All types of Yoga share the same roots. The word Yoga comes from the ancient Sanskrit word meaning “Union” in the sense of uniting, or joining, the Finite Self with the Infinite, Universal Self.  The ancient Yogis of India practiced meditations and disciplines aiming for a complete balance of body, mind and spirit to achieve this higher level of consciousness.  Over time, their teachings were developed in India and spread to the West through a number of late 19th and 20th century Yoga masters.   From these roots, the body of Yogic postures (asanas), breathing techniques (pranayama) and meditations have evolved to become a familiar and life enhancing practice for a rapidly growing number of people in today’s world.   


The word “Kundalini” is also derived from Sanskrit and literally translated means “the coil of the hair of the beloved”. It describes the subtle source of energy residing at the base of the spine (latent, coiled and sleeping). The sets of exercises (Kriyas) and meditations practiced in Kundalini Yoga tap into, move and channel this energy in a gradual and highly effective way, raising our awareness and bringing many long lasting improvements to our well being and outlook on life.


The regular practice of Yoga and Meditation raises our awareness and helps us to combat stress and build our self esteem. Physically it increases our core strength and flexibility. It offers us techniques to help us to control and manage our emotions so that we can become more peaceful and happy. Yoga exercises and meditations are widely recognized by medical practitioners for the benefits they bring to our health and well being. For example, “mindfulness” is becoming increasingly popular in mainstream therapeutic settings and is derived from traditional yogic meditation. Kundalini Yoga has been credited by medical researchers as being highly effective in combating illnesses brought on by our stressful modern lifestyles.  For example, the”Kirtan Kriya” meditation which has been credited with preventing the mental decline typical of dementia such as Alzheimer’s disease: Kirtan Kriya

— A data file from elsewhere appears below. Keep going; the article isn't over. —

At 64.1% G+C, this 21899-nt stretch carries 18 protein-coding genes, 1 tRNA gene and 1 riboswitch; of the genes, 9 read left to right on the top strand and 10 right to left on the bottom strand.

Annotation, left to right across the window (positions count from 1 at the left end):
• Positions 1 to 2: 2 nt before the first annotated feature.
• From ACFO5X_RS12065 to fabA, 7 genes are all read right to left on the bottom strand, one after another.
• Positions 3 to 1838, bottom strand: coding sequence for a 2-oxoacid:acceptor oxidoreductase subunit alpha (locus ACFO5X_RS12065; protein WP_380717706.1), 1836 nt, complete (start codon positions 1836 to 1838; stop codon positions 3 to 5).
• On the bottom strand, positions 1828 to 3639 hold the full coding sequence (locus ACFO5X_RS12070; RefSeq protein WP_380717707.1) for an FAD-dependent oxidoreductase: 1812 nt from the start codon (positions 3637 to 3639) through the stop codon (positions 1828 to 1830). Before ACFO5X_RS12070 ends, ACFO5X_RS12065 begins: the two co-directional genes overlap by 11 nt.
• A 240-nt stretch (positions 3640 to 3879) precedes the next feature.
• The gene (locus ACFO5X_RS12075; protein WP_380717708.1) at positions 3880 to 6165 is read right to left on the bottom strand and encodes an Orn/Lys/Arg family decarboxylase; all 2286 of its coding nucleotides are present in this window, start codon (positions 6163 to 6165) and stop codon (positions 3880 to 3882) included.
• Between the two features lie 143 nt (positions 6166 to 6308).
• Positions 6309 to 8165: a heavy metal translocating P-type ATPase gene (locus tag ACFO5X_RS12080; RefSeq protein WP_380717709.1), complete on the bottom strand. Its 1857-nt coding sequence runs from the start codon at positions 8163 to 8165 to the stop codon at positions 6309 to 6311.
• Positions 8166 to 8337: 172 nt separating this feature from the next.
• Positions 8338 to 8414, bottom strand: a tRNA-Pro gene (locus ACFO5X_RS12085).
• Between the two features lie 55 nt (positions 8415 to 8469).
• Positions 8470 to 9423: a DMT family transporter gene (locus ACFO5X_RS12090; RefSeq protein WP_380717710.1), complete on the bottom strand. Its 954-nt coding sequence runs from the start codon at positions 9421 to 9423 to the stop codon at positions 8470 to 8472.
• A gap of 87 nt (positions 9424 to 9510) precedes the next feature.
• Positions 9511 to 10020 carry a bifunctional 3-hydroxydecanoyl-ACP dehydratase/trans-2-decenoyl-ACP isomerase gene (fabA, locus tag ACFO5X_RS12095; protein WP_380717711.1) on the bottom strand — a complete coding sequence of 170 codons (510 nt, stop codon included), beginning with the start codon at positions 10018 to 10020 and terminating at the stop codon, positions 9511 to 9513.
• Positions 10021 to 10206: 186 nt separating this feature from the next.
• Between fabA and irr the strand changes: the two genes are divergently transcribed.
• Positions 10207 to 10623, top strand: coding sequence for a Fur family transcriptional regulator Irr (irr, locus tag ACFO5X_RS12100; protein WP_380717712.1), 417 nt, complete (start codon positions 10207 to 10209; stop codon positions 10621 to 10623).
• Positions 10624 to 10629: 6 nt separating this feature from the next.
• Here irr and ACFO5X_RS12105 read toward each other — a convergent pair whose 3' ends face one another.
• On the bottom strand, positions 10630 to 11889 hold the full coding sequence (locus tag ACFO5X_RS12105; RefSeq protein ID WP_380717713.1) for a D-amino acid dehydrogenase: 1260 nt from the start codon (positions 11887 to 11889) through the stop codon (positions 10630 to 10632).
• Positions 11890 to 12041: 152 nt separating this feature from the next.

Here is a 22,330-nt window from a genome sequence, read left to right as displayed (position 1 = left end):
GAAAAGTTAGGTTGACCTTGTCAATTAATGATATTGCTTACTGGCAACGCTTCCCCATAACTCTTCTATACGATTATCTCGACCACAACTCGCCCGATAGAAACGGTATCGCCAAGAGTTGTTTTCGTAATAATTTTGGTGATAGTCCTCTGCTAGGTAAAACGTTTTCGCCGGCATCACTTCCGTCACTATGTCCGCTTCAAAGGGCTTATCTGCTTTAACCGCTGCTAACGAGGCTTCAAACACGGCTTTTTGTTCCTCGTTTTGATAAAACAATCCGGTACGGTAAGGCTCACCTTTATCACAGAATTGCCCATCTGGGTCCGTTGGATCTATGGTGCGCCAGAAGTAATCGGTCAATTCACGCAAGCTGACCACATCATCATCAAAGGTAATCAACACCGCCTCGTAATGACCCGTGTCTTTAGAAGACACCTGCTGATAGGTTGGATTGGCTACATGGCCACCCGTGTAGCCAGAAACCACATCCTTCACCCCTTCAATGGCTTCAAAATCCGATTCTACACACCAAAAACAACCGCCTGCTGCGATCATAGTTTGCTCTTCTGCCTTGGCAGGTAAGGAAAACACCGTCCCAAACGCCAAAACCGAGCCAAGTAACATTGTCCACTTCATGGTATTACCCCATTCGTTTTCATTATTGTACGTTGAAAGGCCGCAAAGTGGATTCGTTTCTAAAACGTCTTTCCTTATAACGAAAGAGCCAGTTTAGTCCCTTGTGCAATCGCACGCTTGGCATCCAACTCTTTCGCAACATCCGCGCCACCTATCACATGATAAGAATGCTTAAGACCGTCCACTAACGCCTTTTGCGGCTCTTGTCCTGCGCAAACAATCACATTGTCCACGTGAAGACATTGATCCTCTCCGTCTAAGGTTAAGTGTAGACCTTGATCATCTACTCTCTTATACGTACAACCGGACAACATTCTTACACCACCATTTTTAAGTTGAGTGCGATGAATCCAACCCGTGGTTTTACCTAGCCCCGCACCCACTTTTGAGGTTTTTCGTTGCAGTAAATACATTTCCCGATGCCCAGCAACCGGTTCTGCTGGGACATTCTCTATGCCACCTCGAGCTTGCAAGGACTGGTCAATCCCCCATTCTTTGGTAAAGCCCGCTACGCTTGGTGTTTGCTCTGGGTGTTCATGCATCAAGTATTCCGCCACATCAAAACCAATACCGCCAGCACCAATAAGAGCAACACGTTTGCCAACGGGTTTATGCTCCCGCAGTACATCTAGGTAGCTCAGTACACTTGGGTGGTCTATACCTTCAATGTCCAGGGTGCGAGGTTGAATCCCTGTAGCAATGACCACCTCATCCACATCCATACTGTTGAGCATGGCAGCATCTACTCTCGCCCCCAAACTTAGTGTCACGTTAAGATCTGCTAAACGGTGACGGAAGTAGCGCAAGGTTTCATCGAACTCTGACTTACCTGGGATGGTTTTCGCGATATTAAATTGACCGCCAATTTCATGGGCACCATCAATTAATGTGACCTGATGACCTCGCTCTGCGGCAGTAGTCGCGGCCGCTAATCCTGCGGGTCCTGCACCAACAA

Kundalini Yoga shares many of the classic yoga postures (e.g. cobra, triangle, bow pose) and techniques (e.g. breath control, mantra and meditation) with other traditional forms of yoga (e.g. Hatha Yoga) .  In Kundalini Yoga, the postures are typically more dynamic than static and the use of breath control, body locks, mantra and meditation is key to developing our physical and spiritual alignment and raising our awareness.  Kundalini Yoga uses exercise sets (Kriyas) that make use of our own subtle energy sources (principally the Kundalini energy) and subtle external energy sources (principally the Pranic energy gained from the breath) to initiate and consolidate a range of benefits for our health and well being.  The range of sets (Kriyas) is extensive and varied, working on the many levels of our human physical, mental and emotional being, each one effective and uplifting in its own way!

“Yoga has never been truly described for what it is. It is an art and a science with which you can leap over the pitfalls of life. It is a science and knowledge and art where mind and body can work in union and spirit will back it up.” YB